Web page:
Different Levels of Assault
There are varying levels of severity when it comes to assault, and 4 main criteria here we explain four key categories of which most cases will fall into.
The most serious kind of assault, Grievous Bodily Harm (GBH), is split into two categories. There are also separate charges for Actual Bodily Harm (ABH) and Common Assault. Read through our FAQs below to see the extent and maximum sentences, which can range from 6 months up to life imprisonment.
Cases that are found to be linked with domestic violence are treated by the police with zero tolerance. Allegations of this kind will be dealt with in a manner that is specific to the extent of that individual case. Not all domestic abuse is physical, but it is still taken extremely seriously.
What is Section 18 GBH?
The most serious case of Grievous Bodily Harm (GBH) is a Section 18, because of the emphasis on the intent to cause harm. For instance, to face a charge of Section 18 Assault, a defendant may have kicked a victim’s head, used an offensive weapon against the victim, or made prior threats, to name a few.
Defendants could face up to life imprisonment if found guilty of Section 18 Assault. Talking things through with an experienced assault solicitor could help make a difference to whether you are charged with a Section 18 or a Section 20.
What is Section 20 GBH?
Section 20 is considered to be the lesser of the two categories of GBH, because of the lack of intention to cause the injury. It involves very serious bodily harm or wounding upon another person.
The maximum sentence for a section 20 is a 5-year prison term if sentenced by a jury at the Crown Court.
If dealt with at the Magistrates Court, the maximum sentence is 6 months’ imprisonment.
It is paramount to speak with an assault solicitor at the first opportunity, as this could impact on where your case will be heard.
What is a Section 47 ABH?
Assault occasioning Actual Bodily Harm, or ABH, sits between GBH and Common Assault in terms of severity. To be charged with ABH, there has to be evidence that the victim has been injured, but not to the extent to those under Sections 18 and 20.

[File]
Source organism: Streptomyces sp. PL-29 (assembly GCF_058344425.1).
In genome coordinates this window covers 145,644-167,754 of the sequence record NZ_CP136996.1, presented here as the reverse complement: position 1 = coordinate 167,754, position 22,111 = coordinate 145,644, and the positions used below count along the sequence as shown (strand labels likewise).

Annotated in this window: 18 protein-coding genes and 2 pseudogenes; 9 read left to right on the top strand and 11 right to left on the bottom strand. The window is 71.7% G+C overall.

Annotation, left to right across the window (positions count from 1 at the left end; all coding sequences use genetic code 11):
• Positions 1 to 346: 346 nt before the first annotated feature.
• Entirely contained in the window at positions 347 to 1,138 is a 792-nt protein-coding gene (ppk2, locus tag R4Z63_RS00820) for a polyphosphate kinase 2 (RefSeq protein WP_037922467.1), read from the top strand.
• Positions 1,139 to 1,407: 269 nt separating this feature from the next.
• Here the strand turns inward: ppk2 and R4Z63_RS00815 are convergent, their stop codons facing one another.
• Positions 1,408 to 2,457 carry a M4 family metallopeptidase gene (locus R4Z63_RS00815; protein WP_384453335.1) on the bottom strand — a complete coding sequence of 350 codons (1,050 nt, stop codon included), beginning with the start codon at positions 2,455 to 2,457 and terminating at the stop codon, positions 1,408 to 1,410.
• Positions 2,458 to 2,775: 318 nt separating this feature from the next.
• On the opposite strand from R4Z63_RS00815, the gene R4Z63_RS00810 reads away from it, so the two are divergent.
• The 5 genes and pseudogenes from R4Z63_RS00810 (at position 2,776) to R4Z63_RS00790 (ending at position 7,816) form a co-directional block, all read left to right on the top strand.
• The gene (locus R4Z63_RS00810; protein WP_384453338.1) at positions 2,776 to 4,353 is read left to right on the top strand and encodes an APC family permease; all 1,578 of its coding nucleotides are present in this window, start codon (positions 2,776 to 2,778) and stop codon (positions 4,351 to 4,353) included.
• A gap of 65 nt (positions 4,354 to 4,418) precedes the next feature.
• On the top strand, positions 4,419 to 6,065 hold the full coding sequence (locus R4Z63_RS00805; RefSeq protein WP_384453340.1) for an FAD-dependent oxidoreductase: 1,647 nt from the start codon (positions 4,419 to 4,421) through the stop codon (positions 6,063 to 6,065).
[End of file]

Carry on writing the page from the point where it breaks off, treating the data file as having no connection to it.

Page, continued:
Seeking expert legal advice from an assault solicitor is important in helping to decipher the severity of your case. These types of offences can be tried in the Magistrates Court or Crown Court depending on the severity of the allegation.
The maximum sentence for ABH is 5 years’ imprisonment if tried in the Crown Court, or up to 6 months if dealt with summarily at the Magistrates Court.
What is a section 39 Common Assault?
Common Assault, is the least serious of the assault charges. For this to be charged, there are typically no visible injuries. Usually, it is uncommon to receive a custodial sentence without previous convictions.
The maximum sentence for common assault is 6 months’ imprisonment, and they will be dealt with at the Magistrates Court.
If, however, an assault is deemed to be racially or religiously motivated, or part of domestic violence, then the offence is aggravated and the sentences more severe and the case could be transferred to the Crown Court.
Speak with our Specialist Assault solicitors
Whatever the extent of the allegation against you, do not hesitate to contact our Criminal Defence team who will advise on the best course of action from the start to the end of your case.
Everybody is entitled to a defence, and we would much rather you came to us sooner rather than later so that we can work towards the best possible outcome for your situation.
Our Head of Crime and Regulatory comes very highly recommended on independent review site, Review Solicitors.